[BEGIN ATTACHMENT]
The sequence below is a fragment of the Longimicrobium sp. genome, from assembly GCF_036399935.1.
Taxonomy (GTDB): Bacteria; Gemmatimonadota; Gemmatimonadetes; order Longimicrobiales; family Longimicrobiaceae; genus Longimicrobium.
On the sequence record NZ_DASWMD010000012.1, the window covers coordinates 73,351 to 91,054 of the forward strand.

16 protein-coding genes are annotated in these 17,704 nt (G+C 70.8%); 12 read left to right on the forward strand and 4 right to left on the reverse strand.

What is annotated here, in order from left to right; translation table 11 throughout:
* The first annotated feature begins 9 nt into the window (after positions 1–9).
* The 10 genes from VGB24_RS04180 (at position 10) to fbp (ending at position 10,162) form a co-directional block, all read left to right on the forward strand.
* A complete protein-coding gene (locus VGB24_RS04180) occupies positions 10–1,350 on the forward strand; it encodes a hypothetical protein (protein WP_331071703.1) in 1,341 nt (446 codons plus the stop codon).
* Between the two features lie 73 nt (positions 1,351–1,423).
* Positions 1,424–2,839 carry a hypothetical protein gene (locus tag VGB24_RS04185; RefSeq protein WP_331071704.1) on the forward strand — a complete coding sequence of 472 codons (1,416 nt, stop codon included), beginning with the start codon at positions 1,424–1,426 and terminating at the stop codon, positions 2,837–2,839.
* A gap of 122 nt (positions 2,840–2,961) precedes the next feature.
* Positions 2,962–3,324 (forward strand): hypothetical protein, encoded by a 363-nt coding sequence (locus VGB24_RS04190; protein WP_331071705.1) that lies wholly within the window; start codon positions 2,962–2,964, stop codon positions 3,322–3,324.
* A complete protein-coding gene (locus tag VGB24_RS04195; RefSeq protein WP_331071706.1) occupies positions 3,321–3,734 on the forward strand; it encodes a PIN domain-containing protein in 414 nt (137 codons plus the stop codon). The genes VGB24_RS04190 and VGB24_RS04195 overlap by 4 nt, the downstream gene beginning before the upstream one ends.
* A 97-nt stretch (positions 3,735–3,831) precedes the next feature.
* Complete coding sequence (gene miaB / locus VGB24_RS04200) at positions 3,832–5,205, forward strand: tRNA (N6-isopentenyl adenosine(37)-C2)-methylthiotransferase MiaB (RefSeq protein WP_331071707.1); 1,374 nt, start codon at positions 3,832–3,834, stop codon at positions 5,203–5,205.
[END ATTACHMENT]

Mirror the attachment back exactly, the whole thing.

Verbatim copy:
The sequence below is a fragment of the Longimicrobium sp. genome, from assembly GCF_036399935.1.
Taxonomy (GTDB): Bacteria; Gemmatimonadota; Gemmatimonadetes; order Longimicrobiales; family Longimicrobiaceae; genus Longimicrobium.
On the sequence record NZ_DASWMD010000012.1, the window covers coordinates 73,351 to 91,054 of the forward strand.

16 protein-coding genes are annotated in these 17,704 nt (G+C 70.8%); 12 read left to right on the forward strand and 4 right to left on the reverse strand.

What is annotated here, in order from left to right; translation table 11 throughout:
* The first annotated feature begins 9 nt into the window (after positions 1–9).
* The 10 genes from VGB24_RS04180 (at position 10) to fbp (ending at position 10,162) form a co-directional block, all read left to right on the forward strand.
* A complete protein-coding gene (locus VGB24_RS04180) occupies positions 10–1,350 on the forward strand; it encodes a hypothetical protein (protein WP_331071703.1) in 1,341 nt (446 codons plus the stop codon).
* Between the two features lie 73 nt (positions 1,351–1,423).
* Positions 1,424–2,839 carry a hypothetical protein gene (locus tag VGB24_RS04185; RefSeq protein WP_331071704.1) on the forward strand — a complete coding sequence of 472 codons (1,416 nt, stop codon included), beginning with the start codon at positions 1,424–1,426 and terminating at the stop codon, positions 2,837–2,839.
* A gap of 122 nt (positions 2,840–2,961) precedes the next feature.
* Positions 2,962–3,324 (forward strand): hypothetical protein, encoded by a 363-nt coding sequence (locus VGB24_RS04190; protein WP_331071705.1) that lies wholly within the window; start codon positions 2,962–2,964, stop codon positions 3,322–3,324.
* A complete protein-coding gene (locus tag VGB24_RS04195; RefSeq protein WP_331071706.1) occupies positions 3,321–3,734 on the forward strand; it encodes a PIN domain-containing protein in 414 nt (137 codons plus the stop codon). The genes VGB24_RS04190 and VGB24_RS04195 overlap by 4 nt, the downstream gene beginning before the upstream one ends.
* A 97-nt stretch (positions 3,735–3,831) precedes the next feature.
* Complete coding sequence (gene miaB / locus VGB24_RS04200) at positions 3,832–5,205, forward strand: tRNA (N6-isopentenyl adenosine(37)-C2)-methylthiotransferase MiaB (RefSeq protein WP_331071707.1); 1,374 nt, start codon at positions 3,832–3,834, stop codon at positions 5,203–5,205.